Peter Molyneux Is Leaving Lionhead Studios And Microsoft

Peter Molyneux Is Leaving Lionhead Studios And Microsoft

Peter Molyneux, one of the most respected video game developers in the world and one of the top creative minds on the Xbox team, is leaving Microsoft and Lionhead Studios, Kotaku has learnt.

“It is with mixed emotions that I made the decision to leave Microsoft and Lionhead Studios, the company that I co-founded in 1997, at the conclusion of development of Fable: The Journey,” Molyneux said in a statement to Kotaku. Fable: The Journey is this year’s forthcoming Fable game for the Xbox 360 Kinect. Molyneux will continue to be involved in that title as a creative consultant. [jum]

Molyneux is exiting both his position as the leader of Lionhead and his role as the creative head of Microsoft Studios Europe, which primarily consisted of overseeing Lionhead and Rare. Lionhead will be run by studio co-founder Mark Webley. Microsoft is not immediately naming a new head of the European studios.

Black & White

Molyneux will move on to an as-yet unpublicised independent venture, one that ends his tenure at Lionhead. That studio is responsible, under Molyneux, for more than a decade’s worth of ambitious games.

“I remain extremely passionate and proud of the people, products and experiences that we created,” Molyneux said, “from Black & White to Fable to our pioneering work with Milo and Kate for the Kinect platform. However, I felt the time was right to pursue a new independent venture. I’d like to thank the team at Lionhead, as well as our partners at Microsoft Studios for their support, dedication and incredible work over the years.”

Microsoft wished Molyneux well, portraying the split as amicable and driven by the game creator. “As co-founder of Lionhead and an integral part of Microsoft Studios, Peter was the creative visionary behind the blockbuster Fable franchise, and one of our most passionate and influential developers for the Xbox 360 platform. He has made an indelible mark on the games industry and we wish him all the best of luck in his future endeavours.”


Molyneux, 52, has been making video games at least since his 20s. The god-game Populous was an early hit, with ambitious successors like Theme Park and Black & White to follow. He made his games with talented teams: first at Bullfrog Productions, which was bought by EA, and then at Lionhead, which was purchased by Microsoft following the success of the Fable games.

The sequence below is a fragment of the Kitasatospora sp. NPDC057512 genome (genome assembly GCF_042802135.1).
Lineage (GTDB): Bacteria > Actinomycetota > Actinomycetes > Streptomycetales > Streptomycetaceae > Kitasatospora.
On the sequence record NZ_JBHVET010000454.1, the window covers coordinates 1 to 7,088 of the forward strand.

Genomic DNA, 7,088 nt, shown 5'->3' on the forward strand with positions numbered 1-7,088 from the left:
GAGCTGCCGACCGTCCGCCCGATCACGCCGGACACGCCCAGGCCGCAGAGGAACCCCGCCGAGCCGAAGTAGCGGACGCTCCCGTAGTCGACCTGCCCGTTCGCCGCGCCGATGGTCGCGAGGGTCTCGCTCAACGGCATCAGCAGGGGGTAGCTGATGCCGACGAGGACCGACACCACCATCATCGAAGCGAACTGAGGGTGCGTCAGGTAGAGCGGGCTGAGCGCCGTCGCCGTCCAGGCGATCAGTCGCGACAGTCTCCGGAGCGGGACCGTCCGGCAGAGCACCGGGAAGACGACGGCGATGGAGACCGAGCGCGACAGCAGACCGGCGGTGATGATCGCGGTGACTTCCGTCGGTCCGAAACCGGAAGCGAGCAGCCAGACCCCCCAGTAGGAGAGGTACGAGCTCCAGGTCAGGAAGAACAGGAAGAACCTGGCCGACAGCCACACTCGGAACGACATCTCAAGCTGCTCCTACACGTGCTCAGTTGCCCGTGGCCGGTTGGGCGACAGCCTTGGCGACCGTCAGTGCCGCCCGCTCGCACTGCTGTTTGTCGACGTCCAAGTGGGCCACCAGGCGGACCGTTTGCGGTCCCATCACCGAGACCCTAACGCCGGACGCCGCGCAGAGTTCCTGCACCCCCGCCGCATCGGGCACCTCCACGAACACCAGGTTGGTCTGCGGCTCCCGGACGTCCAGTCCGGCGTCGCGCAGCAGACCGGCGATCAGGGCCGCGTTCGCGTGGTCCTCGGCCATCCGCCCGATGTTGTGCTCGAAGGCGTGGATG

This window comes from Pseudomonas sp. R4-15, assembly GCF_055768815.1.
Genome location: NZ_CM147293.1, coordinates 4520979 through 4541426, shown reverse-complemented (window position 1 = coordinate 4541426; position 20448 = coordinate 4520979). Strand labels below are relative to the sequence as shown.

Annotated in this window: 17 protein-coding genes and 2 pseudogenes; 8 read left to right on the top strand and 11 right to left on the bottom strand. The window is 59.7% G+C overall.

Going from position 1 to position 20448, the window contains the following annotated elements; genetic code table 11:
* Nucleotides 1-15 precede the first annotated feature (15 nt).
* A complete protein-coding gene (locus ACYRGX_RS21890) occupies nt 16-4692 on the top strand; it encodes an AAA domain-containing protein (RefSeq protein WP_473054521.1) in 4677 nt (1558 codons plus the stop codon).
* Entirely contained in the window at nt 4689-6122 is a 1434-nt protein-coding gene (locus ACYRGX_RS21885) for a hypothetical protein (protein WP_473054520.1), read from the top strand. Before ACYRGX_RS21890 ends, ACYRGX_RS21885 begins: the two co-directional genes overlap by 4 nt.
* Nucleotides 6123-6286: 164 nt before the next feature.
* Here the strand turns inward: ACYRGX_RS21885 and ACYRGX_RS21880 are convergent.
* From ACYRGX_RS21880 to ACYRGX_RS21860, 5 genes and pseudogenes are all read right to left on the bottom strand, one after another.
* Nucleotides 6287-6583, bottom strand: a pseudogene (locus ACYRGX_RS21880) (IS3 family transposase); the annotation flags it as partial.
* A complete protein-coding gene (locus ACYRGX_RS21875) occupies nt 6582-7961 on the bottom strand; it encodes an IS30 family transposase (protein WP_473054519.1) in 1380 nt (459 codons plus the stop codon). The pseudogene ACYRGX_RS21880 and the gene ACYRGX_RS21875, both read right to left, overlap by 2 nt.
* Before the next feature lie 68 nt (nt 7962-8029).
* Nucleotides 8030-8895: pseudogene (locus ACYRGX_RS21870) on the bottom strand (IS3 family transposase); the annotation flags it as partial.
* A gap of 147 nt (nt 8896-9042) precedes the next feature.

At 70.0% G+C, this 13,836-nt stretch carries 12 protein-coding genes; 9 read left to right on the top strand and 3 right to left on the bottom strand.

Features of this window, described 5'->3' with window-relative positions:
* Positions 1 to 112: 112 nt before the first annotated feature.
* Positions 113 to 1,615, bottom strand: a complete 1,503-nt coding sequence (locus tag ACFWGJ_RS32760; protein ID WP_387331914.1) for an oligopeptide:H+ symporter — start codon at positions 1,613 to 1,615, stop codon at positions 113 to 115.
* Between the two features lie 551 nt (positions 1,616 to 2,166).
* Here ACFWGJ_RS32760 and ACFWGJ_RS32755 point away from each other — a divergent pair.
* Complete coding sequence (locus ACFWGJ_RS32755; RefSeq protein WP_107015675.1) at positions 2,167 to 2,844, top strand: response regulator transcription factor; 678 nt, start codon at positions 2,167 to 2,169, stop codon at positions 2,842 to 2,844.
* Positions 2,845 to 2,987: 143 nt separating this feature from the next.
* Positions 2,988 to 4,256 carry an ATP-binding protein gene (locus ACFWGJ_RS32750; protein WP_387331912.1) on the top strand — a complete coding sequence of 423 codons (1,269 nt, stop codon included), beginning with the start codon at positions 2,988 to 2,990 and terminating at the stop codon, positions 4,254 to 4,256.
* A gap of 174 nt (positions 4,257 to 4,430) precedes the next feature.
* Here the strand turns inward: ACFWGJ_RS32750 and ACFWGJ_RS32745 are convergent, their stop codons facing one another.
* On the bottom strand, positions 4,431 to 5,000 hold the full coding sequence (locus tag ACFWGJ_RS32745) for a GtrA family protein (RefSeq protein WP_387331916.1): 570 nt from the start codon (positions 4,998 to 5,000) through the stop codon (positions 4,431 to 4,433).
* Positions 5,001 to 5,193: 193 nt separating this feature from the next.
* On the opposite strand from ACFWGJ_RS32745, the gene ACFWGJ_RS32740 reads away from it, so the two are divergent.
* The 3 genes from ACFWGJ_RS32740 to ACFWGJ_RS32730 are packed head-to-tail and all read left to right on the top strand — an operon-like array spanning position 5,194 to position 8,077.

Molyneux games have been habitually ambitious, usually running one or more complex simulations with which the player could tinker by playing the role of over-arching god. Or movie-studio mogul. Or world-travelling, monster-killing, property-buying, children-raising medieval hero. He has delighted in dreaming big and has routinely had to apologise for promising perhaps a little too much with his games. If he wasn’t teasing that every acorn dropped in a game might turn into a tree at some point (that didn’t quite happen), he was arguing that he could evoke an emotional reaction from players of action games by giving the player’s hero a very smart dog (a more successful experiment).

Molyneux always has new ideas and a twinkle-eyed urge to share them. He’s remained cheerful and bold, boyish in his excitement about his next games in the manner of his contemporary at Nintendo, Shigeru Miyamoto.

Milo & Kate

The wildest Molyneux project yet may have been the only one he cited in his exit statement to Kotaku that was never finished: Milo & Kate. That Kinect game was supposed to allow players to interact with a virtual boy on their television through gesture and voice commands as if they were dealing with a real person. The idea evolved from Project Dimitri, an idea Molyneux hesitated to describe to interviewers for years. Milo was used to stun an audience of video game reporters and experts at the first showing of the Kinect at E3 2009. As the Kinect came out, Milo seemed to vanish. It resurfaced when Molyneux showed it at the TED conference, a forum for sharing bold new ideas to the world, if not, usually, video games. The game has been missing in action ever since, presumed cancelled.